JC, Jacking up the pressure will have the same effect on run time as switching to a bigger tank(more air pumped in) which means it will run a little longer but you will have to wait longer for a recharge so nothing is gained, but I think you already know that. Over the years I have seen many, many times where someone raises pressure(believe it or not I know one guy who runs 250 PSI in his 40 gal tank on his service truck!) or adds multiple tanks in a futile effort to gain compressor performance. This may add some useful run time on tools like large impact wrenches when they are used for only a few seconds and then lay idle anyway giving the compressor time to catch up. On longer running tools such as DA sanders anything gained is lost during the recharge and over about a 5-10 min period the run time vs recharge time will be the same regardless and in fact on some really huge tank volumes such as 2 or even 3 extra 40-60 gal tanks on a 12-16 CFM compressor one may even lose performance due to heat build-up affecting pump efficiency. The bottom line is if the SCFM is insufficient to operate a tool the way you need it to then nothing you can do to your compressor, short of increasing pump CFM in some manner, will change that fact. A tool needs a given amount of volume over a given time to run properly and higher pressure or bigger tanks only store pump volume they cannot add to it so over any operating period that uses enough air to kick on the compressor more than once nothing can be gained from adding volume. Simple laws of physics.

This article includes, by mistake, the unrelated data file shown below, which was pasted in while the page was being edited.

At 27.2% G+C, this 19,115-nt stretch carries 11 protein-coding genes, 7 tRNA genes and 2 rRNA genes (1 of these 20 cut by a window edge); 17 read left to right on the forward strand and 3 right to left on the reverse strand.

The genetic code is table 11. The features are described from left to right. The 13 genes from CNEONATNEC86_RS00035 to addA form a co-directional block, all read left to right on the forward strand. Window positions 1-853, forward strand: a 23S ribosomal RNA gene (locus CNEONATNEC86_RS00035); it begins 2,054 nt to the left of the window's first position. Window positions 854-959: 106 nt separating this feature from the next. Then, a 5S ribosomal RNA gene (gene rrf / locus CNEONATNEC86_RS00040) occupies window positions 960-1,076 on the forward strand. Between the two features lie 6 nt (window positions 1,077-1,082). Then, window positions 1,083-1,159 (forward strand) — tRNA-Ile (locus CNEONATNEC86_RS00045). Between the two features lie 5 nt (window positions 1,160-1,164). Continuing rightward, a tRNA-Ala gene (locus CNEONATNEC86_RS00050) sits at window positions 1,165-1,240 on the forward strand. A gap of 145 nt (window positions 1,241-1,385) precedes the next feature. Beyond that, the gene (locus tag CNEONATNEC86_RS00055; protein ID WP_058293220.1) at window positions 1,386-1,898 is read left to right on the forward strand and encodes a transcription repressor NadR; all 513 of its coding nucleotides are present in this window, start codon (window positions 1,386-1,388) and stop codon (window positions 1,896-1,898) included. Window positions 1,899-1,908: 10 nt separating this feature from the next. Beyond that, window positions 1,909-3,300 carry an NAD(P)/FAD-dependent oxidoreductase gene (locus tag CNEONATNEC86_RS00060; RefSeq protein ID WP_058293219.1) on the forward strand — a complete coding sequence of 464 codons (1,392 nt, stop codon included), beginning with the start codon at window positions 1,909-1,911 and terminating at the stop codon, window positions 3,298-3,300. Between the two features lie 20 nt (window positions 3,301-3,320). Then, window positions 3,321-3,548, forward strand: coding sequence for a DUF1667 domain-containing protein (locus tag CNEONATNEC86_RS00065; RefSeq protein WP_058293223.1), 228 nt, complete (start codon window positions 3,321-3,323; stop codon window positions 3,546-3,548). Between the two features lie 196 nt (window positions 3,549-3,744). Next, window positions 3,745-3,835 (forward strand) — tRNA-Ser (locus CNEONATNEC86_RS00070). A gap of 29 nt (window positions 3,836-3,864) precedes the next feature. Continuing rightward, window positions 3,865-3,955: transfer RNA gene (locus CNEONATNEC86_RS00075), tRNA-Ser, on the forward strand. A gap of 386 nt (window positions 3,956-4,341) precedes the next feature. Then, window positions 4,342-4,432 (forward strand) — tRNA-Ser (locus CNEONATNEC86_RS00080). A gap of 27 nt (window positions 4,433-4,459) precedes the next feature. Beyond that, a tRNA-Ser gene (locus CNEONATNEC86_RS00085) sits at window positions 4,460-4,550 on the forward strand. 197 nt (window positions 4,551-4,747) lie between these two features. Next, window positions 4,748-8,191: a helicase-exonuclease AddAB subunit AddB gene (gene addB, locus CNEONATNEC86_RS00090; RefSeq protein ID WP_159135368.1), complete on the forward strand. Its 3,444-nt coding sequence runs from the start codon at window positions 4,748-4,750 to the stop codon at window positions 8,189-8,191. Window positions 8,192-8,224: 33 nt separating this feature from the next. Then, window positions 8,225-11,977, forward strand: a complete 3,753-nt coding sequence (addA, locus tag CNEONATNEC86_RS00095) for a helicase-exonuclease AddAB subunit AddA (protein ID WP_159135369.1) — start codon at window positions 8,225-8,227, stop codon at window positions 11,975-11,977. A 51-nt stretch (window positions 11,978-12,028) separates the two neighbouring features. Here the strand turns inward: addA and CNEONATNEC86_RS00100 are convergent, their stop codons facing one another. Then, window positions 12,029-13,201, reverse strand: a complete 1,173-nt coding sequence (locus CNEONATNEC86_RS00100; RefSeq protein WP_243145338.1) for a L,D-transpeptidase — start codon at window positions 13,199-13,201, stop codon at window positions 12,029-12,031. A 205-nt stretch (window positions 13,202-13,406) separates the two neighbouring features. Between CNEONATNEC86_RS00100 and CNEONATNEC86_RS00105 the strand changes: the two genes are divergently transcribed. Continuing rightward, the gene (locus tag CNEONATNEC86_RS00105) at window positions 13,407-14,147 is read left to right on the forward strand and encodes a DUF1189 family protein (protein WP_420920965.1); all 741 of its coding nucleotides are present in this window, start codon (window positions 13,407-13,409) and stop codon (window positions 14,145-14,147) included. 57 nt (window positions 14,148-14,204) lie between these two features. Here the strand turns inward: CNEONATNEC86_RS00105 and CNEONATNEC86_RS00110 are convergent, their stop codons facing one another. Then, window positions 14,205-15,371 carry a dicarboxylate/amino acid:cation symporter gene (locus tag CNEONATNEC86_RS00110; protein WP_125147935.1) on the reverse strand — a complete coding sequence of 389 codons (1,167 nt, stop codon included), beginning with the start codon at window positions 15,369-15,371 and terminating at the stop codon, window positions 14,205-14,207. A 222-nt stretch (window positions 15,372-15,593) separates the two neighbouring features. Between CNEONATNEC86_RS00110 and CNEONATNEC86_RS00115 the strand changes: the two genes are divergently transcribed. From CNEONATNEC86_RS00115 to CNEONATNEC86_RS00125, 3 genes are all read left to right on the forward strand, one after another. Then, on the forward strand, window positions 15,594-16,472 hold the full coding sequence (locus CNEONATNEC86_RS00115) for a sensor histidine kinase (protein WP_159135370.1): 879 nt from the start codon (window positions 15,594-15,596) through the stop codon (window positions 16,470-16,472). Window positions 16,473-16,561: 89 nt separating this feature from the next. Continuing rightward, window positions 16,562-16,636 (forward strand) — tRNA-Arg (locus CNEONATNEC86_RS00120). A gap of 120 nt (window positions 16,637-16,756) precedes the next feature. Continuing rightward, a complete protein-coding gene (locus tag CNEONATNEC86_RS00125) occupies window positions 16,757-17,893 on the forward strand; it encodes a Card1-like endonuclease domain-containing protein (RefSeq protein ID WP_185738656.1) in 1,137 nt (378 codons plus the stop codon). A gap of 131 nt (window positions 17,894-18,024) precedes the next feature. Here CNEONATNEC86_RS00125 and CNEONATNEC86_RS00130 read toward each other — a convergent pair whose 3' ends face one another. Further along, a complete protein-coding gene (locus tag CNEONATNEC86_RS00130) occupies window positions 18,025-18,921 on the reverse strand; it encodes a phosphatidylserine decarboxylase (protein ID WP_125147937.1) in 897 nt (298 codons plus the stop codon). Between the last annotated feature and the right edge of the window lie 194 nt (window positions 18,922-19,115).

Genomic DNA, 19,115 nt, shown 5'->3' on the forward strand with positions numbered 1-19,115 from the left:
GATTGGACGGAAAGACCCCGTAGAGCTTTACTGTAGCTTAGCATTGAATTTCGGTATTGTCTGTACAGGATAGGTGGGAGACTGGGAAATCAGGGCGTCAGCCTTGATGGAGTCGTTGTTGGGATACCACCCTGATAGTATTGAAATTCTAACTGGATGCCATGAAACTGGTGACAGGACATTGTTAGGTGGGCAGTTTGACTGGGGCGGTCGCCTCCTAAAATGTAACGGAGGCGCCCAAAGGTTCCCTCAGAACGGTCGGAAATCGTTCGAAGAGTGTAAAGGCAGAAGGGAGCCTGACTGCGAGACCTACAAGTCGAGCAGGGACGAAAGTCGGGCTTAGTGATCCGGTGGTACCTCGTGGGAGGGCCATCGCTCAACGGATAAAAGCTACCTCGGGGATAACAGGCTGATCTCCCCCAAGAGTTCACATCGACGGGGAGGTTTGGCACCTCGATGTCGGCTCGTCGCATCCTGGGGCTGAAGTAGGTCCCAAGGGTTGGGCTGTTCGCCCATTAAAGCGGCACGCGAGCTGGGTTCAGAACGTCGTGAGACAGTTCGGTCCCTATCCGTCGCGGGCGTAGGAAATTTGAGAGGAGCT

Last edited by oldred; 08-23-2005 at 12:26 PM.